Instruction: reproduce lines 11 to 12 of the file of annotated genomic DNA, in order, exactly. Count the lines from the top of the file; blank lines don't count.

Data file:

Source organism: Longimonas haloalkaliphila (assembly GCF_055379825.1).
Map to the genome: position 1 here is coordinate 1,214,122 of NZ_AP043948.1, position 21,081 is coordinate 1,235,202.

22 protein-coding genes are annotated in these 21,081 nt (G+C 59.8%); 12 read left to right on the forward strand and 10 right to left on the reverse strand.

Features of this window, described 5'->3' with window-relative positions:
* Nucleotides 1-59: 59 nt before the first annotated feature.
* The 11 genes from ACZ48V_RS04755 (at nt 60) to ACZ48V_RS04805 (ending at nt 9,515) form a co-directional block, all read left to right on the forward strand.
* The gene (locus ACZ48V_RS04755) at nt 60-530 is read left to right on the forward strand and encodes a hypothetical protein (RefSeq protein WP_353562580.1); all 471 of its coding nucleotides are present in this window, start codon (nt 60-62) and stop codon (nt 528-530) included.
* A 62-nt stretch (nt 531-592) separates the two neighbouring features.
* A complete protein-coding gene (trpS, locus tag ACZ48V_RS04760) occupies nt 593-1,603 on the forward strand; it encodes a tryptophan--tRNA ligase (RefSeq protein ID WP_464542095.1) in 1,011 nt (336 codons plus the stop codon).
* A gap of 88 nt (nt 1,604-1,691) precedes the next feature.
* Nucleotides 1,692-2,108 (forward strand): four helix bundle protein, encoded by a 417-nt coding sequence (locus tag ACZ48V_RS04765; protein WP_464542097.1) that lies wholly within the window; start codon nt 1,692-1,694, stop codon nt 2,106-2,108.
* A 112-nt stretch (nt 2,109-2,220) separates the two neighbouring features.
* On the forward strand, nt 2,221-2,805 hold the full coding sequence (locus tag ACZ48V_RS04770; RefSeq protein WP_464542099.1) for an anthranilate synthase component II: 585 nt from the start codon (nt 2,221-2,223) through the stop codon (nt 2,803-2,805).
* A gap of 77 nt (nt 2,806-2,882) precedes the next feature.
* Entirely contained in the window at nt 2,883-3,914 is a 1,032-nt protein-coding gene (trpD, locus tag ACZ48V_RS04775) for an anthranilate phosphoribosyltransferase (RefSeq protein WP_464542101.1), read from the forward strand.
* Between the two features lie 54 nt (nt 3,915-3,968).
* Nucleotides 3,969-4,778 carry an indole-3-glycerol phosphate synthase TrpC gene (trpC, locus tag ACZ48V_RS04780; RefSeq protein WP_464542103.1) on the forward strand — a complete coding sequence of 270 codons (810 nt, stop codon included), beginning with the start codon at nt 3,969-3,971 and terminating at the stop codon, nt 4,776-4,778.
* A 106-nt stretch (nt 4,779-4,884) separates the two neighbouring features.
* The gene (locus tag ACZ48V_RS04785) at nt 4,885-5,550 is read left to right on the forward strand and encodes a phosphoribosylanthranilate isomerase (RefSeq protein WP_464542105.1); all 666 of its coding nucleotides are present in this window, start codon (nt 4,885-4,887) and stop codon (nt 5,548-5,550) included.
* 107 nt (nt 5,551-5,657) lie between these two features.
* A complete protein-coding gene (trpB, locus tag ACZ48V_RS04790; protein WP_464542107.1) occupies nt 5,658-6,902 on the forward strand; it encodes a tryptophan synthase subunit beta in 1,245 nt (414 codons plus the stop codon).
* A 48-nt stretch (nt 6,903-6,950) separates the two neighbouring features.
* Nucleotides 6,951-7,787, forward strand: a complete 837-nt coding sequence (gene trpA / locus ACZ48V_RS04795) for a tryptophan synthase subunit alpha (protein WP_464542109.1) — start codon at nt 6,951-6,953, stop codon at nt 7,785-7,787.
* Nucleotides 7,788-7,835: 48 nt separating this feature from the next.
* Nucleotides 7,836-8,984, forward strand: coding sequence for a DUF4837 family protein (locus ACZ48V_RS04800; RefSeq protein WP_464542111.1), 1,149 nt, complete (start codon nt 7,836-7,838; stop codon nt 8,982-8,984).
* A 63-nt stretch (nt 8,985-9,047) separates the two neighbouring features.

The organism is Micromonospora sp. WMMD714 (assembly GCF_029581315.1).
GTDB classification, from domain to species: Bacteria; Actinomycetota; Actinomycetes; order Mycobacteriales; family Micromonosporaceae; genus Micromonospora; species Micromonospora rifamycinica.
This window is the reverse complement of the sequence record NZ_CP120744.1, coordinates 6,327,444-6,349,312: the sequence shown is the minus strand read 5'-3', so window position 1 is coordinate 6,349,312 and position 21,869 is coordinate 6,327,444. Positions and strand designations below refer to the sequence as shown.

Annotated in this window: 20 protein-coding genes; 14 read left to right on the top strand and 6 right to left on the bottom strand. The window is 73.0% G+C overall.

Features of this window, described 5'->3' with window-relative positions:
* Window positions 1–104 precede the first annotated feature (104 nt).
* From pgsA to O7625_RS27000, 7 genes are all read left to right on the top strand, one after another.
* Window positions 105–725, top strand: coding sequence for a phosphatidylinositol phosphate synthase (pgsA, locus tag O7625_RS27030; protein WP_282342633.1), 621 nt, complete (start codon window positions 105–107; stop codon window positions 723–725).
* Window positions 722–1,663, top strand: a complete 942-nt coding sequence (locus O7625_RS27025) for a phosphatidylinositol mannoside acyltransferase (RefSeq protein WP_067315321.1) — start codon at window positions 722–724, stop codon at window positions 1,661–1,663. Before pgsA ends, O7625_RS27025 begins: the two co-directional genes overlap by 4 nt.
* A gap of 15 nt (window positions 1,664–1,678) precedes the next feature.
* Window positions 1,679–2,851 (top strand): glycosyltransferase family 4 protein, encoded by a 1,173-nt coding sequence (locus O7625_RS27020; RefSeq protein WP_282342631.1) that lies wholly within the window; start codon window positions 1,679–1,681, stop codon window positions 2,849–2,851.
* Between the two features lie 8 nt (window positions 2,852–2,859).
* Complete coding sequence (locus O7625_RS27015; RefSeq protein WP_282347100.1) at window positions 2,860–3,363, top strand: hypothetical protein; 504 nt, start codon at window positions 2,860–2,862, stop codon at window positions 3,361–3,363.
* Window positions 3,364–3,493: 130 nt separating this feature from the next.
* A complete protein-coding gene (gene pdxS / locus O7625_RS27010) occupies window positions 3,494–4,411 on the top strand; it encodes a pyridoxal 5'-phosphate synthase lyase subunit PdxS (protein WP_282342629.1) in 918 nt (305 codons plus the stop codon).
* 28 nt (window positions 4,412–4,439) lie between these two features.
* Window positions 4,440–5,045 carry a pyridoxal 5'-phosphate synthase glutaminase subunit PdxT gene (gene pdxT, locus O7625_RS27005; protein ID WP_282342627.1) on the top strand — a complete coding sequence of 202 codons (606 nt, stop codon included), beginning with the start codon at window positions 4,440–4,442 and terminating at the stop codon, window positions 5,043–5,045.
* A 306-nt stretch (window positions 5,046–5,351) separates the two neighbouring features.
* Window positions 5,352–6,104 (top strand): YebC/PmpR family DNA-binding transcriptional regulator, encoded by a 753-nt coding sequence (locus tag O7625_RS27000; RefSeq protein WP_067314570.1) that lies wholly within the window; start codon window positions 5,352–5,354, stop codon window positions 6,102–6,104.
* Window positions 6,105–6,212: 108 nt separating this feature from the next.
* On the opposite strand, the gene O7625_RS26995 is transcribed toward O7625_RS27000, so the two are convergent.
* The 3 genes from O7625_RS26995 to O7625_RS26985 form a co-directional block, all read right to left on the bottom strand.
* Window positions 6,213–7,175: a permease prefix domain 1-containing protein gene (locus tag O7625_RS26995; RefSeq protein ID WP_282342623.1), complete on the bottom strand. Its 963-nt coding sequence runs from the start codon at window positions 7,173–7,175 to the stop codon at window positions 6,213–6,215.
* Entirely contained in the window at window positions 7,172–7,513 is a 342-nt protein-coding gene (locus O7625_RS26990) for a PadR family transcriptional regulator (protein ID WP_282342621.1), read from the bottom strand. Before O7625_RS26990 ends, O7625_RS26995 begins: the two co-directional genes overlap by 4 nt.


* Nucleotides 1,692-2,108 (forward strand): four helix bundle protein, encoded by a 417-nt coding sequence (locus tag ACZ48V_RS04765; protein WP_464542097.1) that lies wholly within the window; start codon nt 1,692-1,694, stop codon nt 2,106-2,108.
* A 112-nt stretch (nt 2,109-2,220) separates the two neighbouring features.